7 Winning Strategies when You're Running for Student Government ...


Running for student government is really a thrill. Being on the student council looks great on your college applications, but it also gives you a chance to get involved with your school and your peers. In certain grades, the student council is responsible for helping plan the prom and, in later years, they will be the ones who plan reunions as well. You can rally for your fellow students, you get to help make decisions, and you're put in a position of leadership that will hold you in good stead the rest of your life. If you're thinking about running for student government, try a few of these strategies.

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Choose Your Role

Before you put in your bid, you have to think about what role you'd like to fill on your student council. Your school may be set up differently, but generally the student council consists of a president, a vice president, a secretary, and a treasurer, while class representatives fill the duties for each grade. Some schools add positions to student government, such as a historian or a social director. These days, some even have social media representatives. While you might jump at the chance to be president, at a class or executive level, make sure you choose the role that fits you best. If you're great under pressure, know how to delegate, and have a sense of fairness, president's a great fit. If you're good with math, budgeting, and saving, try running for student government on the treasurer ticket.


Look into Problems at School

After you've chosen the role you'd like to fulfill, start scouting for some of the biggest problems in school. Here's the thing though: focus on the ones it would be within your scope to change, especially from the position you've chosen. This is important when it comes to your platform, so make sure you keep detailed notes.


Poll Your Peers

You can also poll your peers about the changes they would most like to see. Again, make sure they're within the scope of your duties; you're not going to be able to get Mondays canceled, you can't get lunch catered by Five Guys, and school will never start at 11:00am. However, you can work on things like getting healthier items in the cafeteria or sponsoring more special activities. This is also your chance to see how many of your peers would vote for you.


Go All out with Your Campaign

You have to campaign to get elected. Do not rely on your friends or your popularity alone to get you elected. Come up with a campaign platform of promise and changes you want to make, along with a catchy, memorable slogan. You can ask your friends to help you make posters, buttons, key chains, ads, and other promotional items to hang up and pass around school.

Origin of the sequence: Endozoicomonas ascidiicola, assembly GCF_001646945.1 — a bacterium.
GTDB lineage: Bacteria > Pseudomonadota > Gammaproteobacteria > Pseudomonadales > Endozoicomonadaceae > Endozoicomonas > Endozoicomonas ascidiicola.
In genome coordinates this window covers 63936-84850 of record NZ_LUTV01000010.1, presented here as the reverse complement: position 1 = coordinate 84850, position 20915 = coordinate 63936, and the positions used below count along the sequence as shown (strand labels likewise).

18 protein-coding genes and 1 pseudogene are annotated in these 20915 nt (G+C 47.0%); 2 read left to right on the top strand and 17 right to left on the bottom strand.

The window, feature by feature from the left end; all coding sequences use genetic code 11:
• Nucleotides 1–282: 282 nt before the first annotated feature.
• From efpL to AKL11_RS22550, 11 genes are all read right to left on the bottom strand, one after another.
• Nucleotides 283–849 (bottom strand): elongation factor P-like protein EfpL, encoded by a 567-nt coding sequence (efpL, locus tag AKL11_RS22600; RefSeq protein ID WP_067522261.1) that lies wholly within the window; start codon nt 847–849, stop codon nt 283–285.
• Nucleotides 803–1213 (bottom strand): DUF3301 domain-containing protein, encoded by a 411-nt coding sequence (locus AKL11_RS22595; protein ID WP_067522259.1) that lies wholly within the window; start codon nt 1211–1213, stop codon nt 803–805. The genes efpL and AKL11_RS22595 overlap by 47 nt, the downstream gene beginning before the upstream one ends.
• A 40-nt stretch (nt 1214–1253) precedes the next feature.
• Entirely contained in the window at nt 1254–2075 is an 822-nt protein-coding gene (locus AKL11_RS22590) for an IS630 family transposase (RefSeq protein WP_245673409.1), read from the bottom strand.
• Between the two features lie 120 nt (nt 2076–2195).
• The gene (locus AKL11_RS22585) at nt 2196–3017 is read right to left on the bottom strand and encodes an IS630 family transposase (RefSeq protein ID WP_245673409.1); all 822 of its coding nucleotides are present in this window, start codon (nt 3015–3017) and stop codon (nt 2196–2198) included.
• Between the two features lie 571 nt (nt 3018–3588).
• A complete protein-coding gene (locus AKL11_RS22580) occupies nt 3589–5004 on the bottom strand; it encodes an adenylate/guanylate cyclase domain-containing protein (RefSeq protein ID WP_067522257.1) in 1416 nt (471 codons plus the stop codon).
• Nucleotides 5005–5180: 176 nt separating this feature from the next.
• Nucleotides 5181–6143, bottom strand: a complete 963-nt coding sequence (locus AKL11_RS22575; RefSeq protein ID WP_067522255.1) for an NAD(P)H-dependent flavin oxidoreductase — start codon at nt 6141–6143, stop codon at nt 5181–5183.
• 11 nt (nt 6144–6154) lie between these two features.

Know Your Opponent

As you get to know the issues that are important to you, learn about the issues that matter to your opponent as well. If you have more than one, learn a bit about each one. You need to be able to counter their offers so that you win over the student body.


Don't Make Promises You Can't Keep

Student government is all about politics, obviously. Aren't you tired of politicians who break all their promises, or only make them to get elected in the first place? Even though this might be the start of your political career, don't lie. Never make promises you know you can't keep, or have no intention of keeping. It's just bad business.


Polish Your Debate Skills

Debating is one of the best parts of running for student council. You don't necessarily have to join the debate club, but learn how to make your points clearly. You should be entertaining, engaging, and interesting, and it's not a bad idea to polish your public speaking skills either.

Although you don't have to plan for a career in politics by running for student government, it's a great place to start. It's just as beneficial for future teachers, stay at home parents, lawyers, managers – you get the idea. Trust me, at the very least, you'll appreciate the conflict resolution skills you learn. Were you a member of student government, or are you thinking of running?

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